watercourses are on private land and there are few public
viewing sites. The river is unsuitable for boating although it
has been tried by canoe.
The River Axe, from the Cheddington area to Seaton,
forms the southernmost boundary of the parish. It has a large catchment
area and a fall of only about fifty feet over three miles. The Jurassic
soils through which it flows are very soft and variable which makes for
much meandering. South of the Wild Flower Nursery this almost forms an
ox-bow as it turns back on itself. The river is subject to rapid
flash-flooding, especially over the road below Winsham bridge.
Trout used to be regularly seen underneath this road
bridge and salmon have been released further up. Carp have been washed
out of the main lake, as have goldfish out of garden ponds. Minnows are
at times plentiful and lampreys have been seen. The many small brooks
and streams that join the river throughout its length must carry the
usual population of small fish. Growing along the river banks are some
fine plants of angelica, Indian balsom and hemlock.
The main parish stream system cuts diagonally NE/SW.
Starting from the springs beside the road, the Purtington stream flows
under the road and to the old water mill pond below Purtington House.
This pond, now overgrown, was used for the water wheel that powered a
saw for timber cutting. From here it flows into a boggy ten acre area
called Water Mead, now an SSSI. Here the marsh orchids grow to over two
feet tall over the peat and a great number of water plants, from
marigolds to mares tails and great willow herb, supports numbers of
birds, amphibians and insects. At its lower end is an interesting area
of greater tussock sedge. Piped underneath this section is the channel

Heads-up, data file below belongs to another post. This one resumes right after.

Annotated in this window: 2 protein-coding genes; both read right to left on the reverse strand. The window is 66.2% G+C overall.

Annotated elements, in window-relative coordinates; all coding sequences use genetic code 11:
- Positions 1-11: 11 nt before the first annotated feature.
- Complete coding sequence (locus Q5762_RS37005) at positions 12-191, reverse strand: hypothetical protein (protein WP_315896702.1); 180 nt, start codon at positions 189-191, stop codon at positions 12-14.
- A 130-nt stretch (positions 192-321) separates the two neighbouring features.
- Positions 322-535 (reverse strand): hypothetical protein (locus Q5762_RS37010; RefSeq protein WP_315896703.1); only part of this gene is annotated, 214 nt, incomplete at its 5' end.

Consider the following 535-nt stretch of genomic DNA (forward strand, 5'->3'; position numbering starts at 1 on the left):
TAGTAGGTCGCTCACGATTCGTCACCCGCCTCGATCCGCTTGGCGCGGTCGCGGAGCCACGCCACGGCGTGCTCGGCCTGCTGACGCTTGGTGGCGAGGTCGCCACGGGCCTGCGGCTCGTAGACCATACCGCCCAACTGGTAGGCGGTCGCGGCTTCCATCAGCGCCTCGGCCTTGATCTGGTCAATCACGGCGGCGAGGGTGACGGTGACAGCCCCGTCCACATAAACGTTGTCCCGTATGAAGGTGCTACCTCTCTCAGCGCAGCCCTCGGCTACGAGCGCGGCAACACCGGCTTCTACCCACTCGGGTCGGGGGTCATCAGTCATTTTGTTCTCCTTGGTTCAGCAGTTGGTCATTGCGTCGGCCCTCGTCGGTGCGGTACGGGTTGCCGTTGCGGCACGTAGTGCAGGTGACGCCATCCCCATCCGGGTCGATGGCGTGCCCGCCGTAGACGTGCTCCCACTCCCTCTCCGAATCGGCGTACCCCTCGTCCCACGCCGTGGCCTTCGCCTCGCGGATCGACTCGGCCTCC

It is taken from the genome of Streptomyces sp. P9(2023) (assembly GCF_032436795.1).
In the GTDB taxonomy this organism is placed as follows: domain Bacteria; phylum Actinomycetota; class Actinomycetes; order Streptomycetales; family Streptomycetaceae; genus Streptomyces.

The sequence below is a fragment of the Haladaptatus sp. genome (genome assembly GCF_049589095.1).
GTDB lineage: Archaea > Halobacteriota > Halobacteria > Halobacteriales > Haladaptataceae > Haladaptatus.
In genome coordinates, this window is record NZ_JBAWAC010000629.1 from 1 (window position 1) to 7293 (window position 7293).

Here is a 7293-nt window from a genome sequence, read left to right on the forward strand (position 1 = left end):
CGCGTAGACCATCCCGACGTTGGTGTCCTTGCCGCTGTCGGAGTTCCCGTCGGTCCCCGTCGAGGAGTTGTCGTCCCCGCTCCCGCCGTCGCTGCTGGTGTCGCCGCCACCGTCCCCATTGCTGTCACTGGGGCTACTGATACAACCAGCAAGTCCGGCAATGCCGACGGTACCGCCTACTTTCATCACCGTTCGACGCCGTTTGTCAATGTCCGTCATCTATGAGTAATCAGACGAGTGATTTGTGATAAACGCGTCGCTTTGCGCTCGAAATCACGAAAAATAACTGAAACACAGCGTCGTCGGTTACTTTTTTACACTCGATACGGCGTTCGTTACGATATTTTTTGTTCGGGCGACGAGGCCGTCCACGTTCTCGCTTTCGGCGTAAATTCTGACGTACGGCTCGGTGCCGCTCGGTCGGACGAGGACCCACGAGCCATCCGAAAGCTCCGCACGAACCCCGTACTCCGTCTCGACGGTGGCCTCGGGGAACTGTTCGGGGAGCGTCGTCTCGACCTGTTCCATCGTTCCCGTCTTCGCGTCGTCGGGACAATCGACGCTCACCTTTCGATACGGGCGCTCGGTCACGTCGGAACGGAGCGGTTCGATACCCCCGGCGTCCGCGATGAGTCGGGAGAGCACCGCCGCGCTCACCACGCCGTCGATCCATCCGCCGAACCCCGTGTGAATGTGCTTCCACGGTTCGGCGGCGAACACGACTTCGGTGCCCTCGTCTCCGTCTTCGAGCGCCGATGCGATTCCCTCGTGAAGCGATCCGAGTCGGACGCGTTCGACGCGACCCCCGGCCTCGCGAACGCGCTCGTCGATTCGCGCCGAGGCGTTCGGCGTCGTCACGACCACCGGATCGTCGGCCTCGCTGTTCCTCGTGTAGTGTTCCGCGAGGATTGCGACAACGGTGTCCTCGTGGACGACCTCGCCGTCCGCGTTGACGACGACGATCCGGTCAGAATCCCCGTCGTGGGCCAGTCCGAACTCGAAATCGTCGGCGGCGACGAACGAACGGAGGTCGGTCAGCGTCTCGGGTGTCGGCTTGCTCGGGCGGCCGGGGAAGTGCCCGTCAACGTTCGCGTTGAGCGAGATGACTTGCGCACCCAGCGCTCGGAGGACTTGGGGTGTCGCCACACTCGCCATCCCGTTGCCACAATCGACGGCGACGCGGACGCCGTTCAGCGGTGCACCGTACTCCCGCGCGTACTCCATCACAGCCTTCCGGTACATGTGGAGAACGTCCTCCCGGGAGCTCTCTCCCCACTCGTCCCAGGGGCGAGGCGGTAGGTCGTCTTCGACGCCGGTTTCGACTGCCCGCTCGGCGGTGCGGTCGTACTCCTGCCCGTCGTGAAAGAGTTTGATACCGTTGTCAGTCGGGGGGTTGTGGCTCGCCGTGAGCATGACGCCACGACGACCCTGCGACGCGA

that took another stream to the top pond at Cricket that was used to
power the main hydraulic ram for the estate.
This second stream rises below Windwhistle Farmhouse.
It flows through a small, soggy area known as 'the weir' that once
powered another ram. This area was noted for its golden saxifrage, marsh
marigolds, figwort and mares tails. Willow tits nested there. Also seen
here is the freshwater shrimp and eels. Then it entered a magnificent
ancient woodland, now replanted, known as pool Copse. The pond was a
home for mallard, teal and moorhens as well as frogs, toads and eels.
Thirty years ago an escaped beaver caused havoc by blocking the exit so
that Purtington Lane was repeatedly flooded. The old piping is now
destroyed so that both streams join to form the lake system for the
Cricket Wildlife Park.
Emerging from the park below the old heavy horse
centre the stream crosses underneath the private road (public footpath)
between Chalkway and Hollowells. Then under the bridge at Hollowells and
down past the old mill, under the road at Whatley Bottom, on to the
bridge in Leigh Lane, at the lower end of a watery meadow. On to another
bridge below Ammerham and down to the Axe.
Amongst the other streams that join the Axe id the
Court Street brook that starts from a spring near the pond below
Stuckeys Farm off High Street. It flows down near the nursery, gathering
some unusual plants, until it 'disappears' down a sink near the
Malthouse. It resurfaces further along the road to flow under the garden
at 'Wings', down parallel with Wynyards Lane, under the road to the Axe.